Wednesday, February 5, 2020

Battle of Gloucester - Domari Nolo AAR

This past weekend, I travelled back to Pennsylvania to play in one of Bob's big community games. 

The last time I had done so was Bob's recreation of the Battle of Clontarf, which had reversed history with the Irish defeated but Brian Boru surviving to fight another day. Now were refighting the Battle of Gloucester with Bob's Domari Nolo ruleset.

(As an aside, I looked up where Bob had gotten the title for his rules. "Domari Nolo" was the motto on the flag of the 1st Continental Regiment during the American War of Independence, and means "I will not be subjugated." A well chosen title!)

The scenario finds the British army wrapping up a successful foraging campaign in late November, 1777 as the British occupy Philadelphia. Cornwallis is loading his troops to leave New Jersey for the British winter quarters when the sounds of battle reach him. A number of American riflemen and militia, led by the Marquis de Lafayette, has turned a reconnaissance into an attack, and the unprepared British and Hessian troops are routing towards the barges that will take them to safety. Cornwallis needs to rally his troops, ready the defenses, and repulse the Americans.   

According to the scenario, the British would score points by sending full barges across the river and by capturing American and French officers. They would lose points by deploying units to fight against the Americans. 

The Americans would score points by capturing British and Hessian troops, officers, and artillery pieces.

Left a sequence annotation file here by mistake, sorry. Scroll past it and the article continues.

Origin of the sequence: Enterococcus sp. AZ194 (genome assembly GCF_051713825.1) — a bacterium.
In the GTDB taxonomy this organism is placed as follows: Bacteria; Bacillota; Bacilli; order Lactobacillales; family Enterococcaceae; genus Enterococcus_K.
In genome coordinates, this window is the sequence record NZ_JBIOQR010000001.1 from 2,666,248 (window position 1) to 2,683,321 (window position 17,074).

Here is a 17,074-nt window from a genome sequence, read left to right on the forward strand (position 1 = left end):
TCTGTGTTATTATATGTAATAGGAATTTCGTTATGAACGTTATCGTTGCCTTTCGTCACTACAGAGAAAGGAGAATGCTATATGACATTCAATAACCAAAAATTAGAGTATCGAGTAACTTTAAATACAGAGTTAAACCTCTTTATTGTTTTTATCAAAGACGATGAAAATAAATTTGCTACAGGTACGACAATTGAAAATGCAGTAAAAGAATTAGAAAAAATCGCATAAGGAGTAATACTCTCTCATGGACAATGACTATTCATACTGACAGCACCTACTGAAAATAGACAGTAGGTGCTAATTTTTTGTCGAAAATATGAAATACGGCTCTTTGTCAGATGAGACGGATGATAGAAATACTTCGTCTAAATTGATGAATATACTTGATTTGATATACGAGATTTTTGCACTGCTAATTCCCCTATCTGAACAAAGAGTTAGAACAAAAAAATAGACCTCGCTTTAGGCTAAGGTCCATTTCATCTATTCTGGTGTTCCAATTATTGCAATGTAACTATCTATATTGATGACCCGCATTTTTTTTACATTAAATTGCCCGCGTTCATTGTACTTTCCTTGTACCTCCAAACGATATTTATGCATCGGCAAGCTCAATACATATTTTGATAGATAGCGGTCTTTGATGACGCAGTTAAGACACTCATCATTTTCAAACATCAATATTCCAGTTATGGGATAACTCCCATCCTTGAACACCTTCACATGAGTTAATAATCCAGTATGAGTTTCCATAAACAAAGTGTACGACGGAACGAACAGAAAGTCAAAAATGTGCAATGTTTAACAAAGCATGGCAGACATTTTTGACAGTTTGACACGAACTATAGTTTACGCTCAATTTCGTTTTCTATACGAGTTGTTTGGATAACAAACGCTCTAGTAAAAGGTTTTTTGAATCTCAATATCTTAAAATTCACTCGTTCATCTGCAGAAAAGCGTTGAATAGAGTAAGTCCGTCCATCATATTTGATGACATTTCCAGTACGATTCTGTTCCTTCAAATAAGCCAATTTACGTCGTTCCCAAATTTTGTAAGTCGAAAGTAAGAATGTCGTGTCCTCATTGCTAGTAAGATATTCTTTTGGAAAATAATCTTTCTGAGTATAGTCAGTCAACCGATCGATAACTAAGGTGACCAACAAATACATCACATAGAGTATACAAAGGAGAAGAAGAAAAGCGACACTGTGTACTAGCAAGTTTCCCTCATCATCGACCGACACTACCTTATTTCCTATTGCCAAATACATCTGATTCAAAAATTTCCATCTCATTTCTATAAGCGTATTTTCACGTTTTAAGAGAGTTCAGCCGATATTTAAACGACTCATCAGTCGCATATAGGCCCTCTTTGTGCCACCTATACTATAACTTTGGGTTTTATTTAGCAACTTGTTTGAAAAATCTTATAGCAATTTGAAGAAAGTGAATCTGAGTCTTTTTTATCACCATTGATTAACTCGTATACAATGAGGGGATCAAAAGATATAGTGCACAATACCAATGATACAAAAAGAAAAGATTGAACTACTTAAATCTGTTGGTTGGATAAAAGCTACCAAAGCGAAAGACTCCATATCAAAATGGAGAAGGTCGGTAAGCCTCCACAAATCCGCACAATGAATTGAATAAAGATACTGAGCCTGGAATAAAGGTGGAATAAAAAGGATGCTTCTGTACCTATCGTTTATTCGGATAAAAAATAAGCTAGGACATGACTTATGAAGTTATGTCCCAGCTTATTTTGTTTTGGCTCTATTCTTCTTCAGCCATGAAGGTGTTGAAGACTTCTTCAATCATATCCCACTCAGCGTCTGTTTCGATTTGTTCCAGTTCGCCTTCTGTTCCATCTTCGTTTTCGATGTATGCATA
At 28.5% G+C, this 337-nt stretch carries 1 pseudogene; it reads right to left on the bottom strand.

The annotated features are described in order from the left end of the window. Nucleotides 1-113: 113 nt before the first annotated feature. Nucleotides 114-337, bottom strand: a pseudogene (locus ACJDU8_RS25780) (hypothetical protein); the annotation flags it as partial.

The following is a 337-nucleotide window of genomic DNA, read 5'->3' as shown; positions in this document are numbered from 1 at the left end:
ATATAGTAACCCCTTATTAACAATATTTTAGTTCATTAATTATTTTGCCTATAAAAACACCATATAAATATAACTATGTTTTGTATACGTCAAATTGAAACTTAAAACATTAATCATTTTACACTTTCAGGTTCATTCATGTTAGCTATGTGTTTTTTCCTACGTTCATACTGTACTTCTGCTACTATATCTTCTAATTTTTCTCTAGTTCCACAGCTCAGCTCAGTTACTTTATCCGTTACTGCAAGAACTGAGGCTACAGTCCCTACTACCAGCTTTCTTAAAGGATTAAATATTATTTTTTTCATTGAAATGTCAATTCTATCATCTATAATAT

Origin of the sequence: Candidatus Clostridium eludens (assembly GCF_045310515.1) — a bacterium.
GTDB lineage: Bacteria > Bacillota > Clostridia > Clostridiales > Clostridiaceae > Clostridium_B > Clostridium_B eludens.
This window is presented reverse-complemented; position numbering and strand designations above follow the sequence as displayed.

At the battle's outset, most of the British troops were gathered along the Delaware River, with pack animals and forage ready to board and head back into Pennsylvania. These troops were not deployed and unable to contribute activations cards to the battle deck, according to Bob's rules.

Hessian grenadiers and jaegers made up the rear of the column, with another group of jaegers deployed as a picket line.

The first Americans to arrive were riflemen. Their long range and accuracy sent the Hessians fleeing towards the column's rear, opening a good amount of space for the rest of the Americans to deploy.

As the Americans came on, the British focused on loading the barges, and managed to get two off into the river.

The Hessian jaegers would face the brunt of the American attack for most of the game. The British were forced to deploy a second company of jaegers to support the picket jaegers, which was still streaming towards the town.

While some troops waited to board, Cornwallis sent his light infantry to occupy the defenses along with a cannon.

At this point, so many British troops had been activated that only a compete rout of the Americans would result in a British victory.

With American militia troops pressing through the woods, the Hessian jaegers finally collected themselves and presented two lines of battle.

They would need to be ready, as more American riflemen were pushing towards the town, and a squadron of Continental cavalry was readying a charge.

The main fight had finally begun on the outskirts of town. The British light infantry and Hessian jaegers, supported by guns from British ships on the Delaware, aimed to hold back the attacking militia and riflemen.

The American cavalry was driven off, but not before they forced a line of jaegers back. A massive group of American militia had marched in from a nearby swamp to support the attack, but the jaegers' rifles ripped through the colonial troops and sent them reeling for a time.